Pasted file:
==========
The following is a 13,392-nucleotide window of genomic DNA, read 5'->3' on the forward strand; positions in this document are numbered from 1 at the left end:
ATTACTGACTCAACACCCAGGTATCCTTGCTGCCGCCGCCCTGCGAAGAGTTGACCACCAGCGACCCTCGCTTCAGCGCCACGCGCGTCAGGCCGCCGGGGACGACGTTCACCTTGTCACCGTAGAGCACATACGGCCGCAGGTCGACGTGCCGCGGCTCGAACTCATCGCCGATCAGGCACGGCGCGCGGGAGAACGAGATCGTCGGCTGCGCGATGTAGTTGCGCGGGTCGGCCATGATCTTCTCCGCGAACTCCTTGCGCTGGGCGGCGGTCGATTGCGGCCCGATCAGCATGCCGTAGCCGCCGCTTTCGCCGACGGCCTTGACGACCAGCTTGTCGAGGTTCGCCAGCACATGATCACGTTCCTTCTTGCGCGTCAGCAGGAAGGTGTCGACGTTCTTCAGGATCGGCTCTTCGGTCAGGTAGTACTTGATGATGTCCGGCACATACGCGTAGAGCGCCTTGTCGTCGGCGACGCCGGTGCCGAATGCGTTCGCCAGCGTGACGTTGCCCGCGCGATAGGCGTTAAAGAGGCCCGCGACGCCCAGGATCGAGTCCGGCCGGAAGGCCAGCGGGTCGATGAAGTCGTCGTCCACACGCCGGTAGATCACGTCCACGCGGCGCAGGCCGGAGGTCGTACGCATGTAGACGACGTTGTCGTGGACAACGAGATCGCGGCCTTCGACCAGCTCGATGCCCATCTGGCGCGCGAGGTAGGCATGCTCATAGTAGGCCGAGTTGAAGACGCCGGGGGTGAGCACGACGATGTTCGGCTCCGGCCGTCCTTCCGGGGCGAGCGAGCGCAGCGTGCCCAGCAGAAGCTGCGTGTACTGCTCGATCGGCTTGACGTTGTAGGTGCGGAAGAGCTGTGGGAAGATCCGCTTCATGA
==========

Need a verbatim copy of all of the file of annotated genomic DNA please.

The following is a 13,392-nucleotide window of genomic DNA, read 5'->3' on the forward strand; positions in this document are numbered from 1 at the left end:
ATTACTGACTCAACACCCAGGTATCCTTGCTGCCGCCGCCCTGCGAAGAGTTGACCACCAGCGACCCTCGCTTCAGCGCCACGCGCGTCAGGCCGCCGGGGACGACGTTCACCTTGTCACCGTAGAGCACATACGGCCGCAGGTCGACGTGCCGCGGCTCGAACTCATCGCCGATCAGGCACGGCGCGCGGGAGAACGAGATCGTCGGCTGCGCGATGTAGTTGCGCGGGTCGGCCATGATCTTCTCCGCGAACTCCTTGCGCTGGGCGGCGGTCGATTGCGGCCCGATCAGCATGCCGTAGCCGCCGCTTTCGCCGACGGCCTTGACGACCAGCTTGTCGAGGTTCGCCAGCACATGATCACGTTCCTTCTTGCGCGTCAGCAGGAAGGTGTCGACGTTCTTCAGGATCGGCTCTTCGGTCAGGTAGTACTTGATGATGTCCGGCACATACGCGTAGAGCGCCTTGTCGTCGGCGACGCCGGTGCCGAATGCGTTCGCCAGCGTGACGTTGCCCGCGCGATAGGCGTTAAAGAGGCCCGCGACGCCCAGGATCGAGTCCGGCCGGAAGGCCAGCGGGTCGATGAAGTCGTCGTCCACACGCCGGTAGATCACGTCCACGCGGCGCAGGCCGGAGGTCGTACGCATGTAGACGACGTTGTCGTGGACAACGAGATCGCGGCCTTCGACCAGCTCGATGCCCATCTGGCGCGCGAGGTAGGCATGCTCATAGTAGGCCGAGTTGAAGACGCCGGGGGTGAGCACGACGATGTTCGGCTCCGGCCGTCCTTCCGGGGCGAGCGAGCGCAGCGTGCCCAGCAGAAGCTGCGTGTACTGCTCGATCGGCTTGACGTTGTAGGTGCGGAAGAGCTGTGGGAAGATCCGCTTCATGA